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Profile : Long on Laughs : Her Chambers of Comedy Now Includes a Spring Sitcom

April 04, 1993|SUSAN KING | TIMES STAFF WRITER

Danny Jacobson, the executive producer of Shelley Long's new CBS sitcom "Good Advice," knows the secret to her comedic success.

"First of all, she's funny," explains Jacobson, who co-created the series. "She is serious about her comedy and her craft is flawless. It's the reason why Roberto Clemente was such a great baseball player. He just loved doing it. He was like a kid getting paid."

And, Jacobson says, so is Long. "She is like Roberto Clemente," he says. "You put her on stage. You give her a script. She makes it fun. She makes it funny. "

But Long, relaxing in her tastefully decorated bungalow at Culver Studios, confesses she never set out to be a comedian. "When I thought about becoming an actress, I didn't imagine playing one role for the rest of my life," she explains. "Nor did I imagine concentrating on comedy. The comedy was something of a surprise for me."

Though a great fan of comedy, "a great admirer of comedy," Long says, "I didn't know if I could be effective doing it."

Long has proven to be more than effective. For the last decade, she was the clown princess of comedy in such features as "Night Shift" and "Outrageous Fortune." She left an indelible mark on television playing the irritating, irrepressible Diane Chambers for five seasons on NBC's long-running "Cheers." Last month it was announced Long will return in her Emmy-winning role for the final episode of "Cheers" on May 20.

Though Long has been concentrating on dramatic TV movies recently, "Good Advice" proves her comedic skills haven't lost their luster. Long is in top form as Dr. Susan DeRuzza, a prominent marriage counselor and best-selling author who discovers that her husband (Christopher McDonald) has had several extramarital affairs. Treat Williams co-stars as Jack Harrold, an unmarried divorce attorney with whom Susan shares offices.

Long, an only child, grew up in Fort Wayne, Ind., the hometown of the famous '30s screwball comedian Carole Lombard. From an early age, Long saw comedy as a way of dealing with life, "a way of having fun. I thought about acting early on, certainly performing. I loved to sing, and singing was another way-of-life kind of choice. I just pursued whatever performing opportunities came my way."

Long smiles. "Actually, I have been quoted as saying one of my first memories (was) when someone asked me what I would be when I grow up, I said I would be a clown," she says. "But (a clown) is different to a kid. A clown is someone who has fun and is silly. I was fascinated by them."

Long got her first big acting break during her senior year in high school as Mama in "I Remember Mama." "I told my speech coach, I was hoping for something a bit more romantic, maybe 'Romeo and Juliet,' " Long recalls with a laugh. " 'Mama' turned out to be a memorable role and experience. A real stretch, as we say in the business."

At Northwestern University in Evanston, Ill., Long appeared in productions of "A Man for All Seasons" and Ibsen's "Ghosts." She got her first taste of making audiences laugh during her sophomore year as Scarlett O'Hara in a musical-comedy satire of "Gone With the Wind."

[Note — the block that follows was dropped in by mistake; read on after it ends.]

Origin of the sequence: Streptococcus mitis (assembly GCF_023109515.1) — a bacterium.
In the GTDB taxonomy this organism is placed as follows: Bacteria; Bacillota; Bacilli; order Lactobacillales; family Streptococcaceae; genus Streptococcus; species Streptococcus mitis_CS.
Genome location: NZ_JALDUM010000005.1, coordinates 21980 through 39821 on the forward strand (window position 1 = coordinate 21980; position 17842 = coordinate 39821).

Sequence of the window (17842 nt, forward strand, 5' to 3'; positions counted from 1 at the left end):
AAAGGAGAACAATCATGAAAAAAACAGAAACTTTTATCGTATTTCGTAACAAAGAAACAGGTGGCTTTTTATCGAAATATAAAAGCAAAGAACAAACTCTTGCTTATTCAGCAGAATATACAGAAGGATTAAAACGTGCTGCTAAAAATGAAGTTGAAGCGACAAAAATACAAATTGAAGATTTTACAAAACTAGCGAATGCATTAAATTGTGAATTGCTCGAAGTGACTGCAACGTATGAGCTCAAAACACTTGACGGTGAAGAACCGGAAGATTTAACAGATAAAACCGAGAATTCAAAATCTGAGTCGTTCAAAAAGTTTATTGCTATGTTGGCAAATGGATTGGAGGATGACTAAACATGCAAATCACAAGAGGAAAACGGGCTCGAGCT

"By accident, during one of the performances or rehearsals, the wig moved," Long says. "People laughed, so I just played it. It became an asset to the character. That was a real positive experience for me to feel that I could be silly and have fun and still do it in an organized way."

After college, Long encountered difficulties obtaining acting jobs. "I looked awfully young," she recalls. "At the same time I was so tall, so I couldn't get away with playing real young people. But I wasn't mature enough (looking) to play a woman in her young 20s, which is actually what I was."

So Long, who had always been interested in writing, began scripting educational film strips for the Encyclopedia Brittanica and became co-host of a Chicago magazine show, "Sorting It Out."

"I was on camera as co-host," she says. "I would do my own stories. I would edit my own pieces." And she got to create characters. "I was a singing waitress. And I got to be a clown. I did a story on being a clown."

She also managed to find time to act in industrial films. It was while making a short film with three performers from Chicago's famed Second City comedy troupe that Long discovered she had a knack for improvisation. "We did some improvising as we were doing (the film)," Long says. "One of the (performers) suggested to me that it would be fun to take an improv course."

Long decided to act on his suggestion. "I did it on a lark. Maybe that's the best way for one's career to take a major swing. As a result of taking that class, my teacher thought I would be a good candidate for the resident (Second City) company. It was beyond even my wildest dream that I would ever be asked to audition for that company."

She auditioned for Second City and was offered a job. "It scared me a lot, but I decided to go with it," she says. "That decision turned me into the direction of comedy."

"Good Advice" airs Fridays at 9:30 p.m. on CBS; repeats of "Cheers" air weeknights at 7:30 and 11 on KTLA and XETV.

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